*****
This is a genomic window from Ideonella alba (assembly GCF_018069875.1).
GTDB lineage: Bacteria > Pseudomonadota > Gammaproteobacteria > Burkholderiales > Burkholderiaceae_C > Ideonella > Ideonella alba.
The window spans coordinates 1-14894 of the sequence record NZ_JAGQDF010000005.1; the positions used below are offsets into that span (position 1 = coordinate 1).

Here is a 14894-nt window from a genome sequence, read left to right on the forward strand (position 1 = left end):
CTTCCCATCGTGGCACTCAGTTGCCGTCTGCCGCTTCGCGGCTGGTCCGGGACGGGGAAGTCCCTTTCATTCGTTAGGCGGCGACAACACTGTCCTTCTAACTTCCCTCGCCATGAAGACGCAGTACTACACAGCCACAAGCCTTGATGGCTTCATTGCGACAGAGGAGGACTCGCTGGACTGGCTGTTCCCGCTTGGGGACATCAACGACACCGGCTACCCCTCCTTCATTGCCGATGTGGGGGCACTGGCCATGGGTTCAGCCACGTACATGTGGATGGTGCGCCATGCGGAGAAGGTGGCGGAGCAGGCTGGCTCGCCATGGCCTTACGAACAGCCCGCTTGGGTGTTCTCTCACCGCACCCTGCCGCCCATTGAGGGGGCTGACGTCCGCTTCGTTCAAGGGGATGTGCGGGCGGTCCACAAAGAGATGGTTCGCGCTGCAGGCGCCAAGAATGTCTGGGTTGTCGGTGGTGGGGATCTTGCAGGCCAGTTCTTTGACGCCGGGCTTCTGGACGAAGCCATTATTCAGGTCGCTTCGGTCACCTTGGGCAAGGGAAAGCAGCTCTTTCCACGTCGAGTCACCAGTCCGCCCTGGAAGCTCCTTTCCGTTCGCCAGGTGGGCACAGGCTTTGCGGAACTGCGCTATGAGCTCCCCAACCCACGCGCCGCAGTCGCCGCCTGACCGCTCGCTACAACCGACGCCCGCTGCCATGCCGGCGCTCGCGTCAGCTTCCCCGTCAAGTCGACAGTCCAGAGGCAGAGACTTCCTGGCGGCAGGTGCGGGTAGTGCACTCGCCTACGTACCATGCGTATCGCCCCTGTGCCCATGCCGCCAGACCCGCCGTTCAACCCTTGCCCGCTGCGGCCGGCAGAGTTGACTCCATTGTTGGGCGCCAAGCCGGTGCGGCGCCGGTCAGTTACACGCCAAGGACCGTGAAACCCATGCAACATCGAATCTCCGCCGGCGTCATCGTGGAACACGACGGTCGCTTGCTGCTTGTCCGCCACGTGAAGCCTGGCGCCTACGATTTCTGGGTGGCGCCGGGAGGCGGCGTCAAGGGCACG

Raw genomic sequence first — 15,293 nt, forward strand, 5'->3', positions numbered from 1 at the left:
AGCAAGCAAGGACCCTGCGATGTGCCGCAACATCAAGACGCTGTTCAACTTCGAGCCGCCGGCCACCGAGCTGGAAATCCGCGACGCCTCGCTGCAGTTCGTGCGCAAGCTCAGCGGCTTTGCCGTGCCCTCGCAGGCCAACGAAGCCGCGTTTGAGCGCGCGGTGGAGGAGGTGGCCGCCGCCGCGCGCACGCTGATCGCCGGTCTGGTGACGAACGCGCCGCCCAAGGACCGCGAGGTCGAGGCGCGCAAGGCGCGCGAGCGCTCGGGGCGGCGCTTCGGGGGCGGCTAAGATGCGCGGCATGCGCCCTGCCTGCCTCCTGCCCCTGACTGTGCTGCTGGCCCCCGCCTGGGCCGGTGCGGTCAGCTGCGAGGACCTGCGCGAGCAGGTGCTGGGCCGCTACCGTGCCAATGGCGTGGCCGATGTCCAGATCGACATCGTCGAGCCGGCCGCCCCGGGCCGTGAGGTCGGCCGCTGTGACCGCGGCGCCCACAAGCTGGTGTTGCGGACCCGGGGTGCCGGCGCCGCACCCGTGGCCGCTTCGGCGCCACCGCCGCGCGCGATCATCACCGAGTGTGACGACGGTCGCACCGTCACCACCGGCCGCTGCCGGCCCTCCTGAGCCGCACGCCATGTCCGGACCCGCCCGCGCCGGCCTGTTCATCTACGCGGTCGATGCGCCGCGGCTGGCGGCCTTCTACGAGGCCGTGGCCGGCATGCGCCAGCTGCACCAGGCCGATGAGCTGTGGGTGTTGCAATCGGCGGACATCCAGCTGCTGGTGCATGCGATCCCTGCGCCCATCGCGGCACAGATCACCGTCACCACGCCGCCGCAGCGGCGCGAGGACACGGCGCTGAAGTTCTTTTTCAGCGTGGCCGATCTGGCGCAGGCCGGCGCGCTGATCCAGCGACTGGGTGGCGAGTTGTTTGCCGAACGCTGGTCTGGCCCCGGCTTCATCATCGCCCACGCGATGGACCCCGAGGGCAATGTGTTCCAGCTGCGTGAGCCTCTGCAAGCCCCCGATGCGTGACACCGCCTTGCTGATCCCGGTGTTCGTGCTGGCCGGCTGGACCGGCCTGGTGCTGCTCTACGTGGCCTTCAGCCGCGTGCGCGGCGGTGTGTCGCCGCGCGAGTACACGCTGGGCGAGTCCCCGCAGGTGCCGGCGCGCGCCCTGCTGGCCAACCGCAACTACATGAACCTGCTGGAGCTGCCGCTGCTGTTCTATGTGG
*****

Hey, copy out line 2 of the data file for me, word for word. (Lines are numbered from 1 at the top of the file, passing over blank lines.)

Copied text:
GTDB lineage: Bacteria > Pseudomonadota > Gammaproteobacteria > Burkholderiales > Burkholderiaceae_C > Ideonella > Ideonella alba.